Logopenic variant Primary Progressive Aphasia

Primary progressive aphasia (PPA) is a language disorder that involves changes in the ability to speak, read, write and understand what others are saying. It is associated with a disease process that causes atrophy in the frontal and temporal areas of the brain, and is distinct from aphasia resulting from a stroke. In 2011, criteria were adopted for the classification of PPA into three clinical subtypes: nonfluent/agrammatic variant PPA, semantic variant PPA and logopenic variant PPA (Gorno-Tempini, Hillis, Weintraub, et. al).

The presenting feature in people with logopenic PPA is deterioration in their ability to retrieve words. These patients present with a slow rate of speech with frequent pauses due to significant word-finding problems. Current research suggests that the fundamental loss in logopenic PPA is in phonologic short-term memory, which also contributes to difficulty with sentence and phrase repetition, and understanding long or complex sentences.

Unlike other FTD subtypes, logopenic PPA generally does not produce changes in behavior or personality until later stages of the disease. Most people with progressive aphasia maintain the ability to care for themselves, keep up outside interests and, in some instances, remain employed for a few years after onset of the disorder.

Key Clinical Features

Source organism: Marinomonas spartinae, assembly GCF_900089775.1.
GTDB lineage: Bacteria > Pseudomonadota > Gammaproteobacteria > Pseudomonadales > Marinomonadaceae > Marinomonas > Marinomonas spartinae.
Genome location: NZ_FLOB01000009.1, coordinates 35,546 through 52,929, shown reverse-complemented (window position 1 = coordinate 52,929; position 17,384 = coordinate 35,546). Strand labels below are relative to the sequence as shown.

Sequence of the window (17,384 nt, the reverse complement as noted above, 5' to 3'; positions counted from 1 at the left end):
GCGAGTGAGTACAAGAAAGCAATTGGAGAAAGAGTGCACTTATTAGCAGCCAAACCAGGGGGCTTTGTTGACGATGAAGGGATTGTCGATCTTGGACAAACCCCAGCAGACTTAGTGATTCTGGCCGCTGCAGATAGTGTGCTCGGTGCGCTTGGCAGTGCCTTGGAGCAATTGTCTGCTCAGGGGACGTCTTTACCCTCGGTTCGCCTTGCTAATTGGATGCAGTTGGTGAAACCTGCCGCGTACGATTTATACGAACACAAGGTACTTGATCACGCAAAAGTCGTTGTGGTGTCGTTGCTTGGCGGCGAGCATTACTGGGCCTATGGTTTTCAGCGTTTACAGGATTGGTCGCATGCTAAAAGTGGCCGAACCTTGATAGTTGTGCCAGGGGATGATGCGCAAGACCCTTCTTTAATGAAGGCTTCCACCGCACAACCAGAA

• The aphasia in logopenic PPA is experienced as problems with word retrieval or word-finding. Despite this difficulty, it appears that patients retain the underlying meaning of words.
  • A slow rate of speech with frequent pauses due to difficulty finding the right words; the mechanics or motor skills needed to produce speech are not affected.
  • Sentence and phrase repetition is impaired, but repetition of short single words remain spared.
  • Reading and writing abilities may be preserved longer than speech, but these eventually decline, as well.
  • Over time, people may have trouble understanding long or complex verbal information, due to problems with working memory (auditory attention span).
  • Mutism eventually develops with progression.
  • Difficulty swallowing may develop late in the course of illness.

Neuroimaging studies demonstrate loss of brain volume, blood flow or neural activity in the left temporal and parietal lobes.

Key Pathologic Features

Recent research indicates that logopenic PPA may be caused most commonly by Alzheimer pathology.

Genetics

Logopenic PPA can be sporadic, familial or hereditary. The majority of cases are not hereditary.

Treatment

As with all forms of FTD, there is no cure for PPA, and in most cases its progression cannot be slowed.

Management and Prognosis

Although no studies have shown improvement or slowing of progression when a patient works with a speech and language pathologist (SLP), many centers work with SLPs to hone the diagnosis and to research potential therapeutic interventions.

Patients who do not develop additional behavioral and motor symptoms are able to preserve their independence and active lifestyle for a longer period of time.

Reference: Gorno-Tempini, M.L., Hillis, A.E., Weintraub, S, et.al. Classification of primary progressive aphasia and its variants. Neurology; March, 2011.


For additional information and support:

The Association for Frontotemporal Degeneration
Radnor Station #2, Suite 320
290 King of Prussia Rd.
Radnor, PA 19087
Toll free: 866-507-7222
E-mail: info@theaftd.org
www.theaftd.org

National Aphasia Association
350 Seventh Avenue, Suite 902
New York, NY 10001
Tel: 800-922-4622
naa@aphasia.org
www.aphasia.org

IMPPACT
The International PPA Connection Resources and support for PPA patients and family members
Central location for PPA research
http://www.ppaconnection.org/